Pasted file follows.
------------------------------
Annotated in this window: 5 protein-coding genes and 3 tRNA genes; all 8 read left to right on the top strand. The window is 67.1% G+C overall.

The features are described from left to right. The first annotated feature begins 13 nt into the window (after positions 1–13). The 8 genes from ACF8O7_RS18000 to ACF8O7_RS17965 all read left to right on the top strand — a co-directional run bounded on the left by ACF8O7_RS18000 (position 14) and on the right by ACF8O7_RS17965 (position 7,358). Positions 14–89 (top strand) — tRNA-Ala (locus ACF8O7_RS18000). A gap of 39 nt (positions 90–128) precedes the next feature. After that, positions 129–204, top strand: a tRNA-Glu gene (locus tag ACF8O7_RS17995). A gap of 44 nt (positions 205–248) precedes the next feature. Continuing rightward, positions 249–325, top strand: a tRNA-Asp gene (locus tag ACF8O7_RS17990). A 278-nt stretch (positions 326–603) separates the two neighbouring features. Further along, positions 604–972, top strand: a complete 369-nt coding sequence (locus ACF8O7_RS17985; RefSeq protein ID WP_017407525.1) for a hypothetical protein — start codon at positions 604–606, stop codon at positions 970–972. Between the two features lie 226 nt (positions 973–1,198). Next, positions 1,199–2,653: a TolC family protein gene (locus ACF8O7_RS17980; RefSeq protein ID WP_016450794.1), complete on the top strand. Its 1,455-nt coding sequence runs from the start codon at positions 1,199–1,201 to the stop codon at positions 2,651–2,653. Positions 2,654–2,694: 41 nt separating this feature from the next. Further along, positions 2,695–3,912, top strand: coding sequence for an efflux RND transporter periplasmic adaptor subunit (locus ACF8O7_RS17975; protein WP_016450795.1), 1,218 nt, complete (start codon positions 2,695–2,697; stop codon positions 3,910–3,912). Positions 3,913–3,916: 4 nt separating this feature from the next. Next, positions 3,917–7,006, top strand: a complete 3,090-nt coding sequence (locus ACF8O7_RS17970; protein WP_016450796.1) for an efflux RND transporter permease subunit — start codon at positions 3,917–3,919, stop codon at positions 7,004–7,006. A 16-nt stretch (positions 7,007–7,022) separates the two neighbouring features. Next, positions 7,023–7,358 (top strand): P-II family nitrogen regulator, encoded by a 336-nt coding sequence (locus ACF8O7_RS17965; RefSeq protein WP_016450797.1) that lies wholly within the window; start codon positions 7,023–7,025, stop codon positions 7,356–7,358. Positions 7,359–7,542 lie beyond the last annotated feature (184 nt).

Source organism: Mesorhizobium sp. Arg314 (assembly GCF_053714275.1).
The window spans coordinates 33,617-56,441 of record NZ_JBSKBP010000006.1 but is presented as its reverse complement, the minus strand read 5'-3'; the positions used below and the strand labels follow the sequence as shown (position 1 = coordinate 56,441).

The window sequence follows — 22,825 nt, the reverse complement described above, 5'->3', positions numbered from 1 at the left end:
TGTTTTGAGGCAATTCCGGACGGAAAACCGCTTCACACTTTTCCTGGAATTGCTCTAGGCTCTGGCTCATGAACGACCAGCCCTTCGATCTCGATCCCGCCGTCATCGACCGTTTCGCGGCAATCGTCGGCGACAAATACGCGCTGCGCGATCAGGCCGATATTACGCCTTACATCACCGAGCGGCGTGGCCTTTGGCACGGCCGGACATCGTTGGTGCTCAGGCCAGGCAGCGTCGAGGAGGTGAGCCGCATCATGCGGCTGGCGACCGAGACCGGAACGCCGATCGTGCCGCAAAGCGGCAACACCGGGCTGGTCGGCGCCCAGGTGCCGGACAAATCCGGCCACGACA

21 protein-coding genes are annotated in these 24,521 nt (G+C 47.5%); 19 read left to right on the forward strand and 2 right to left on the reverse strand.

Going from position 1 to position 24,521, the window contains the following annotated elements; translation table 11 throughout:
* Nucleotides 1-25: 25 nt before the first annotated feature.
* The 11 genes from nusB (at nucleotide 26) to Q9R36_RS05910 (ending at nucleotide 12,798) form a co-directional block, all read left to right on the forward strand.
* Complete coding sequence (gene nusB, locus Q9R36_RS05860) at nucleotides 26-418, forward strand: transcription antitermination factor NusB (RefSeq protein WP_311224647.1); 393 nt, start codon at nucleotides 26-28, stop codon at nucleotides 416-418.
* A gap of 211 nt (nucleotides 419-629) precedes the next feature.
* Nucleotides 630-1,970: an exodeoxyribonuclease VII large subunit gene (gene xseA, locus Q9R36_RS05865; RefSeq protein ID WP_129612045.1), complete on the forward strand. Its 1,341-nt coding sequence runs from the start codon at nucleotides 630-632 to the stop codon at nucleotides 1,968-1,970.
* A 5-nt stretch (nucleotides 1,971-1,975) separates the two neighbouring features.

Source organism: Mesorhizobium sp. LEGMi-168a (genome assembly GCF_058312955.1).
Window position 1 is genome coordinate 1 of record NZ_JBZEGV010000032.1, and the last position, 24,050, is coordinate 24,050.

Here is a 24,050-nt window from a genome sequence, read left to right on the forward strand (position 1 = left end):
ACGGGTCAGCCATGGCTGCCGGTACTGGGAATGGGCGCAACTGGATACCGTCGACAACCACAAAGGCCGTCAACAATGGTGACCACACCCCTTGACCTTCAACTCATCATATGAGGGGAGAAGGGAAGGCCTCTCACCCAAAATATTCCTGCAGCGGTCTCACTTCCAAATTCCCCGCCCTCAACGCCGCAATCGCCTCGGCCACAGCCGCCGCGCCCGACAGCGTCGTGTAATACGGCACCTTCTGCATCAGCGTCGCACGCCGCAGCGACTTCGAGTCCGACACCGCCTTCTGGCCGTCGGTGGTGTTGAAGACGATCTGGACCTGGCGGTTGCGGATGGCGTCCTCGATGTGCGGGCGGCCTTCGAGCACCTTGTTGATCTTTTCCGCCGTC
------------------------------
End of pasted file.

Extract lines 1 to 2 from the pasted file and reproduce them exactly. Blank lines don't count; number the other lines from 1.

Annotated in this window: 5 protein-coding genes and 3 tRNA genes; all 8 read left to right on the top strand. The window is 67.1% G+C overall.

The features are described from left to right. The first annotated feature begins 13 nt into the window (after positions 1–13). The 8 genes from ACF8O7_RS18000 to ACF8O7_RS17965 all read left to right on the top strand — a co-directional run bounded on the left by ACF8O7_RS18000 (position 14) and on the right by ACF8O7_RS17965 (position 7,358). Positions 14–89 (top strand) — tRNA-Ala (locus ACF8O7_RS18000). A gap of 39 nt (positions 90–128) precedes the next feature. After that, positions 129–204, top strand: a tRNA-Glu gene (locus tag ACF8O7_RS17995). A gap of 44 nt (positions 205–248) precedes the next feature. Continuing rightward, positions 249–325, top strand: a tRNA-Asp gene (locus tag ACF8O7_RS17990). A 278-nt stretch (positions 326–603) separates the two neighbouring features. Further along, positions 604–972, top strand: a complete 369-nt coding sequence (locus ACF8O7_RS17985; RefSeq protein ID WP_017407525.1) for a hypothetical protein — start codon at positions 604–606, stop codon at positions 970–972. Between the two features lie 226 nt (positions 973–1,198). Next, positions 1,199–2,653: a TolC family protein gene (locus ACF8O7_RS17980; RefSeq protein ID WP_016450794.1), complete on the top strand. Its 1,455-nt coding sequence runs from the start codon at positions 1,199–1,201 to the stop codon at positions 2,651–2,653. Positions 2,654–2,694: 41 nt separating this feature from the next. Further along, positions 2,695–3,912, top strand: coding sequence for an efflux RND transporter periplasmic adaptor subunit (locus ACF8O7_RS17975; protein WP_016450795.1), 1,218 nt, complete (start codon positions 2,695–2,697; stop codon positions 3,910–3,912). Positions 3,913–3,916: 4 nt separating this feature from the next. Next, positions 3,917–7,006, top strand: a complete 3,090-nt coding sequence (locus ACF8O7_RS17970; protein WP_016450796.1) for an efflux RND transporter permease subunit — start codon at positions 3,917–3,919, stop codon at positions 7,004–7,006. A 16-nt stretch (positions 7,007–7,022) separates the two neighbouring features. Next, positions 7,023–7,358 (top strand): P-II family nitrogen regulator, encoded by a 336-nt coding sequence (locus ACF8O7_RS17965; RefSeq protein WP_016450797.1) that lies wholly within the window; start codon positions 7,023–7,025, stop codon positions 7,356–7,358. Positions 7,359–7,542 lie beyond the last annotated feature (184 nt).